A further study on 930 patients in a hospital in Barcelona had similarly positive results. 5.4% of the patients treated with activated vitamin D required ICU compared with 21.1% of the control group.
So, what exactly is vitamin D and how might it play a role in preventing and treating Covid-19?
“Vitamin D is sometimes called the sunshine vitamin,” says Louise Reynolds, a dietitian with the Irish Nutrition and Dietetics Institute. “Although we get some from our diet – especially from oily fish – we synthesise the majority of our vitamin D from UVB rays in the sunshine. As a fat-soluble vitamin, it is stored in our bodies and used up during the winter months.” We have long known that vitamin D is used to maintain healthy bones, teeth, and muscles but now there is widespread agreement that it plays a role in our immune system.
“It helps our immune system to resist viral and other respiratory infections and limit inflammation when infection does occur,” says McCartney. “This is vitally important as uncontrolled inflammation can lead to a cytokine storm, which is often what leads to severe outcomes and even death from Covid-19.”
People in Ireland are at a disadvantage when it comes to vitamin D. “Because of where we are on the globe, the angle of the sun in winter means our skin can’t produce enough vitamin D between October and March,” says Reynolds.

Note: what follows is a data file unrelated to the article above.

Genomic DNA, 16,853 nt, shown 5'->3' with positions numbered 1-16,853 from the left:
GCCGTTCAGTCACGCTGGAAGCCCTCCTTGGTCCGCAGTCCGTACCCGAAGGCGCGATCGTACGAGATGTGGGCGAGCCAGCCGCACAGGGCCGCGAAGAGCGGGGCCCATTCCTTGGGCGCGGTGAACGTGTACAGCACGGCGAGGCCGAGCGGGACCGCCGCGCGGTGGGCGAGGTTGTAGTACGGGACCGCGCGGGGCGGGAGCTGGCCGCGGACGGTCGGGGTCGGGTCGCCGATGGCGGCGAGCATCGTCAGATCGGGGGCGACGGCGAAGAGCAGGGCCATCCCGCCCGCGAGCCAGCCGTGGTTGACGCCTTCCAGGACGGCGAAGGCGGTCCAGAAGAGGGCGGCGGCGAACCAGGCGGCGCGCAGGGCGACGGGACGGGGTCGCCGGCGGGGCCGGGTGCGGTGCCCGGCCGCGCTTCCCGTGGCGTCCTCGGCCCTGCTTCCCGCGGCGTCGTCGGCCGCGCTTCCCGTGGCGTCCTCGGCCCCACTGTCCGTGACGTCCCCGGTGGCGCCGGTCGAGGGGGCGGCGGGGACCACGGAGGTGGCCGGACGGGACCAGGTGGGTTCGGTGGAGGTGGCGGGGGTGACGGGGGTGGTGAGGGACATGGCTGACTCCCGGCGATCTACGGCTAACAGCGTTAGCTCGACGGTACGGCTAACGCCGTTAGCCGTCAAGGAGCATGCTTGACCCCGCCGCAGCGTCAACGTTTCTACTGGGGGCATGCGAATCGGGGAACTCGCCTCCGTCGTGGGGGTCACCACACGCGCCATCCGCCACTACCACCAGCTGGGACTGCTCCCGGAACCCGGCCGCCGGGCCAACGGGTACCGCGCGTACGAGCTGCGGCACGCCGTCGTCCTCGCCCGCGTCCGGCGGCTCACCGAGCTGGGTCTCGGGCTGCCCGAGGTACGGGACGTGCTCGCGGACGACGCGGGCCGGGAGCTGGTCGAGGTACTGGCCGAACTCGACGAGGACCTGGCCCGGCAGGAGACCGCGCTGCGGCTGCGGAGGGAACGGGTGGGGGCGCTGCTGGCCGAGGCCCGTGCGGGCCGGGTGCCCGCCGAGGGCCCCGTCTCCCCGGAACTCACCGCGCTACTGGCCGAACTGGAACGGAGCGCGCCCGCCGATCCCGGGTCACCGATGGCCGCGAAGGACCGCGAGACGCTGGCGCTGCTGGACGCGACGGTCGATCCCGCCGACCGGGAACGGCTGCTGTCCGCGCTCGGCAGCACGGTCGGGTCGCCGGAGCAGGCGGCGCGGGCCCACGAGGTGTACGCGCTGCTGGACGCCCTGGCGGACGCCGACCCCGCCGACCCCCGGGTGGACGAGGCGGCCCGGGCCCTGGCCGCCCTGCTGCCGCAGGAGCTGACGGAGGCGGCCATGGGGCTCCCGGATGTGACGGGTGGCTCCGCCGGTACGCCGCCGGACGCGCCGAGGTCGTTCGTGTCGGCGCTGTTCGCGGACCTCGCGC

According to the last national adult nutrition survey carried out in 2013, 55% of adults aged between 50 and 65 and 48% of those aged 65 to 84 were deficient in vitamin D in winter.
“The fact that we are all spending more time indoors during the pandemic increases our chances of being low in vitamin D even further,” says Reynolds.
“It’s a particular risk for people with darker skin who need mark exposure to sunlight to make enough vitamin D and for older people, many of whom are spending more time indoors than ever before.”
Other countries are addressing vitamin D deficiency in their populations in a bid to limit the impact of Covid-19. Following the Cordoba study, public health authorities in Andalucía provided doses of activated vitamin D to all vulnerable older adults.
“This coincided with a decline in daily deaths in the region from 70 in mid-November to three by early January,” says McCartney. “This is all the more compelling when one considers the dramatic escalation in mortality which swept across Europe over the same period.”
The conversation has also begun in Britain. Tory MP David Davis has championed the cause and Public Health England has responded by advising all adults to take a daily dose of vitamin D. The British government also promised to provide four months of free vitamin D supplementation to adults living in community and nursing home settings and in prison.
Finland is one country where such a conversation is unnecessary. It has been fortifying its liquid milks and spreadable fats with vitamin D sine 2003. In 2014, it also increased its recommended daily dose of the vitamin to levels likely to yield benefit in relation to immunological function, including doses of up to 20mgs a day for those aged over 75.